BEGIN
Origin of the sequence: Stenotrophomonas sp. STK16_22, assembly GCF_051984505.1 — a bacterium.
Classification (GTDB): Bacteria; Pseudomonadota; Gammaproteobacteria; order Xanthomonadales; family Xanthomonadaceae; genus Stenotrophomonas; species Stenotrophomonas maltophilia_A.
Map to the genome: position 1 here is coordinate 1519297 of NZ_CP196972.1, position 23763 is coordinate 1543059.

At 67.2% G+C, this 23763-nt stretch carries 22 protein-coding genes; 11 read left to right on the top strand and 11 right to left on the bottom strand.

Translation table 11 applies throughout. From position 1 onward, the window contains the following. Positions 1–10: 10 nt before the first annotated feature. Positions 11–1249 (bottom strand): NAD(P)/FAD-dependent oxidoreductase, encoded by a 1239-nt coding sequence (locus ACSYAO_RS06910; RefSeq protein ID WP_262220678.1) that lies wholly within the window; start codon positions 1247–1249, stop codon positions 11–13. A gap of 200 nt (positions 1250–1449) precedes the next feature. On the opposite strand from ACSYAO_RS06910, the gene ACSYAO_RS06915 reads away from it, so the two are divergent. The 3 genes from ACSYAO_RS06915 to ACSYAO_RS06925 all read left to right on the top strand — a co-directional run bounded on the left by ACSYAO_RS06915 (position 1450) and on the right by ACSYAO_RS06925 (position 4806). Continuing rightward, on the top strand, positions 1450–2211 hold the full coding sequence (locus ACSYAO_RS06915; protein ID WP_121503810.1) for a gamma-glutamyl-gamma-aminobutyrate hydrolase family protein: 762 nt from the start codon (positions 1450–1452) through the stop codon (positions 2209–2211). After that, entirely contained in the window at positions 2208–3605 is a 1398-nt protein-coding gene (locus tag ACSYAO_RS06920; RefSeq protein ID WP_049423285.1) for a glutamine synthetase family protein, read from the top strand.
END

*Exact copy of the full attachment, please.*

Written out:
Origin of the sequence: Stenotrophomonas sp. STK16_22, assembly GCF_051984505.1 — a bacterium.
Classification (GTDB): Bacteria; Pseudomonadota; Gammaproteobacteria; order Xanthomonadales; family Xanthomonadaceae; genus Stenotrophomonas; species Stenotrophomonas maltophilia_A.
Map to the genome: position 1 here is coordinate 1519297 of NZ_CP196972.1, position 23763 is coordinate 1543059.

At 67.2% G+C, this 23763-nt stretch carries 22 protein-coding genes; 11 read left to right on the top strand and 11 right to left on the bottom strand.

Translation table 11 applies throughout. From position 1 onward, the window contains the following. Positions 1–10: 10 nt before the first annotated feature. Positions 11–1249 (bottom strand): NAD(P)/FAD-dependent oxidoreductase, encoded by a 1239-nt coding sequence (locus ACSYAO_RS06910; RefSeq protein ID WP_262220678.1) that lies wholly within the window; start codon positions 1247–1249, stop codon positions 11–13. A gap of 200 nt (positions 1250–1449) precedes the next feature. On the opposite strand from ACSYAO_RS06910, the gene ACSYAO_RS06915 reads away from it, so the two are divergent. The 3 genes from ACSYAO_RS06915 to ACSYAO_RS06925 all read left to right on the top strand — a co-directional run bounded on the left by ACSYAO_RS06915 (position 1450) and on the right by ACSYAO_RS06925 (position 4806). Continuing rightward, on the top strand, positions 1450–2211 hold the full coding sequence (locus ACSYAO_RS06915; protein ID WP_121503810.1) for a gamma-glutamyl-gamma-aminobutyrate hydrolase family protein: 762 nt from the start codon (positions 1450–1452) through the stop codon (positions 2209–2211). After that, entirely contained in the window at positions 2208–3605 is a 1398-nt protein-coding gene (locus tag ACSYAO_RS06920; RefSeq protein ID WP_049423285.1) for a glutamine synthetase family protein, read from the top strand.